NASA delays shuttle flight to Feb, cracks culprit

Nasa again delays the launch of the space shuttle Discovery on its final mission to the ISS till Feb.

Cape Canaveral: Space shuttle Discovery`s final mission is off until February, three months late because of fuel tank cracks that are stumping engineers.

NASA`s top spaceflight managers announced the latest delay on Friday. They said they need more time to understand the cracking, which cropped up following a failed launch attempt in early November.

Discovery remains on the launch pad, holding a load of equipment for the International Space Station. The launch team plans to conduct a fueling test by month`s end — rigging the external tank with gauges and sensors, then loading it up — in hopes of cracking the elusive crack problem.

"Analysis can only get you so far," said shuttle program manager John Shannon. "It`s time to go test."

Bill Gerstenmaier, head of NASA`s space operations, said liftoff tentatively is set for around Feb. 3, the opening of the next practical launch window. That will push the final mission of shuttle Endeavour back a full month, into April. A series of unmanned cargo ships from other countries are due to fly to the orbiting lab in the next few months, complicating matters. Also on tap is the arrival of a new station crew in mid-December, via a Russian Soyuz spacecraft.

Six astronauts are assigned to the Discovery mission, as well as the first humanoid robot bound for space, Robonaut, which will stay packed aboard the shuttle.

"One of the great things about robots is that we`re patient! I can wait like nobody`s business! And wait ... and wait ... " Robonaut said in a Twitter update. (The tweet actually came from a NASA spokeswoman.)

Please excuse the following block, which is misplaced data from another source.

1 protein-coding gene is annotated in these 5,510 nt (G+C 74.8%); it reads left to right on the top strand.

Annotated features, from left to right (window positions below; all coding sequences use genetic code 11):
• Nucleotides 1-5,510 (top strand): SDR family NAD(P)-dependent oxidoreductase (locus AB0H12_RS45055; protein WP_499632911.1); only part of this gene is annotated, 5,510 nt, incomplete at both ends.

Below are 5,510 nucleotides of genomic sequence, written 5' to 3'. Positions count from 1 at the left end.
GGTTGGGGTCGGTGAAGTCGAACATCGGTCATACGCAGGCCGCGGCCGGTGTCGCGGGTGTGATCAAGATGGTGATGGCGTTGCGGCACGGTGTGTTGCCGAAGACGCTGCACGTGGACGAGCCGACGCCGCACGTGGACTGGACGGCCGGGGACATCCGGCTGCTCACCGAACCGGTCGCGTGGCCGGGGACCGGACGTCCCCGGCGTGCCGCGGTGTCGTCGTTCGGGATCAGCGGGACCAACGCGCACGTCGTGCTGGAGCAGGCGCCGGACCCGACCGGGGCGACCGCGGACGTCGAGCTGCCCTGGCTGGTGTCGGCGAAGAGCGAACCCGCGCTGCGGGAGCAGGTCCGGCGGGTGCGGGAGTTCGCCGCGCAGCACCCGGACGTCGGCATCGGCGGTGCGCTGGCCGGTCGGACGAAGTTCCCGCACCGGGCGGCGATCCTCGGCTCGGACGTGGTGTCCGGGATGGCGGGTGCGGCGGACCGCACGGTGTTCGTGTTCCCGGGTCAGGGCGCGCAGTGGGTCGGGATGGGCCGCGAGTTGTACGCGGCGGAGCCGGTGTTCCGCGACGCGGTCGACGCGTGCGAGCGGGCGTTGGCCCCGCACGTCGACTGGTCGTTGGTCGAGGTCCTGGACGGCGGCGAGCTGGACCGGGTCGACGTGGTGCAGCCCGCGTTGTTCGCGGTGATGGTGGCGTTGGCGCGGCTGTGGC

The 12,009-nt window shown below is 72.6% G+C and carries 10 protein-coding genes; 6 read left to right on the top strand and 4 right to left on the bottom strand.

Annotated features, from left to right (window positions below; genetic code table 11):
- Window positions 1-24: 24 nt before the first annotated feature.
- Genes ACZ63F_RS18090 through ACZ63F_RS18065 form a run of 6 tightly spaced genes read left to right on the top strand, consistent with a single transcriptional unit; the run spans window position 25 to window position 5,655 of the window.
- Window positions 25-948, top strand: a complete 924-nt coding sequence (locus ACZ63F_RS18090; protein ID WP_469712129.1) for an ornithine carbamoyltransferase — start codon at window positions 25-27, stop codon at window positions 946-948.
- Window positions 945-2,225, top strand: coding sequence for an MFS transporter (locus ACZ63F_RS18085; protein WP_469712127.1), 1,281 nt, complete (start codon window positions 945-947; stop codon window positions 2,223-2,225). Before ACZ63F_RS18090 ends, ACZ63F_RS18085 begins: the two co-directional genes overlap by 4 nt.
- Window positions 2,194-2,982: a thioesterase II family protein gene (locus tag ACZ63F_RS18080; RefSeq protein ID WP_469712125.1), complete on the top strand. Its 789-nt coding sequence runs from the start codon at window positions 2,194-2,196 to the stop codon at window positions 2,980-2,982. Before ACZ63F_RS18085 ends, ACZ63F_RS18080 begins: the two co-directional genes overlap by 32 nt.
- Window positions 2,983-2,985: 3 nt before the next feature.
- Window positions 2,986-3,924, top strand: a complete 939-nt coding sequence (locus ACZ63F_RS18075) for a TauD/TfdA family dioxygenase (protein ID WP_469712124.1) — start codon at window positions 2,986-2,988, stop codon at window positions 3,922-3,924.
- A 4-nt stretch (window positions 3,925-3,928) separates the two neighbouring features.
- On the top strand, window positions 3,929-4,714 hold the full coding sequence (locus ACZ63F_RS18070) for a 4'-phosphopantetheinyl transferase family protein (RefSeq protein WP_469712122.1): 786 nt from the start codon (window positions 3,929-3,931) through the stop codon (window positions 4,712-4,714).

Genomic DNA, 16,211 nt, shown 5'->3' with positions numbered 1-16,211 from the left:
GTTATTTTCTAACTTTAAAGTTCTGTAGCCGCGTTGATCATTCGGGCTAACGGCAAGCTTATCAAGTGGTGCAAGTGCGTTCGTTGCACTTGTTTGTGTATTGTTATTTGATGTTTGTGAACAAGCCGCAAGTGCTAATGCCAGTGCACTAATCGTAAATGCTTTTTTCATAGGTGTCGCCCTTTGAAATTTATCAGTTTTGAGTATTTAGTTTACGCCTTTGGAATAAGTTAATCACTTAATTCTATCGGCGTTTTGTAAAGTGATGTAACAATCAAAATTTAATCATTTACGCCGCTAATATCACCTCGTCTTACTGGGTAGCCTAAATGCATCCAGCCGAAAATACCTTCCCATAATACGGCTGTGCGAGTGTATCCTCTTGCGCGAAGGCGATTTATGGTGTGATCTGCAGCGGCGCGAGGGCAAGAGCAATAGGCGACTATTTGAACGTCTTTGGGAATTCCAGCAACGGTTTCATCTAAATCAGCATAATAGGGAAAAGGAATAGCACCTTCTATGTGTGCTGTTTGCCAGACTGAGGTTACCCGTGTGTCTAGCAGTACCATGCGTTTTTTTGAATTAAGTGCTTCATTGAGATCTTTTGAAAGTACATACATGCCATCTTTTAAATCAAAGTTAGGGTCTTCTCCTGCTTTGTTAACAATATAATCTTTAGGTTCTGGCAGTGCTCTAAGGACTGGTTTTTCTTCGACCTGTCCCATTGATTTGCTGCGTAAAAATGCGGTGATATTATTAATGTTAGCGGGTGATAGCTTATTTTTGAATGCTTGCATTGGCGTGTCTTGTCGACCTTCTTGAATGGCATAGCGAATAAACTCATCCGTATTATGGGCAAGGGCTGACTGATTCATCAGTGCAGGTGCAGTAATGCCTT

Gerstenmaier said the postponements should not affect NASA`s effort to secure funding for an extra shuttle mission next summer. Nor should they hinder space station activities.

NASA is retiring its shuttle fleet next year under the direction of the White House, after 30 years of flight.

"Our commitment has been ... to stay focused on these flights and fly them safely," Gerstenmaier said.

The cracking occurred in two of the many aluminum alloy ribs, or brackets, that surround the central portion of the fuel tank. Equipment, but no fuel, is located in this area.

Back on Nov. 5, after a hydrogen gas leak foiled a launch attempt, inspectors discovered a large crack in the insulating foam that covers this area. It wasn`t until the foam was removed that four cracks were found in the exterior of the 15-story tank itself, in two adjacent 21-foot-long brackets.

Technicians repaired the cracks and installed fresh foam. But engineers still aren`t sure why the problem arose in the first place.

The concern is that any more cracking in the brackets could cause chunks of foam to pop off and slam into Discovery at liftoff. A slab of foam pierced Columbia`s wing in 2003; the shuttle was destroyed upon re-entry.

Until now, any cracks in the ribs cropped up during assembly of the tank and promptly were fixed. This time, it looks to be a "unique event," Shannon said.

"It`s unfortunate that we`re not making the December launch window," he told reporters. "We want to make sure, though, that we do this exactly right."

An unintended consequence of the delay is that NASA`s identical twin astronauts, Scott and Mark Kelly, will not unite in orbit.

Scott is currently the commander of the space station; Mark is the skipper for Endeavour`s flight. Had the shuttle missions remained on track, the brothers would have become the first blood relatives to fly in space at the same time. Now, Scott will be gone from the station by the time his brother arrives.

Bureau Report

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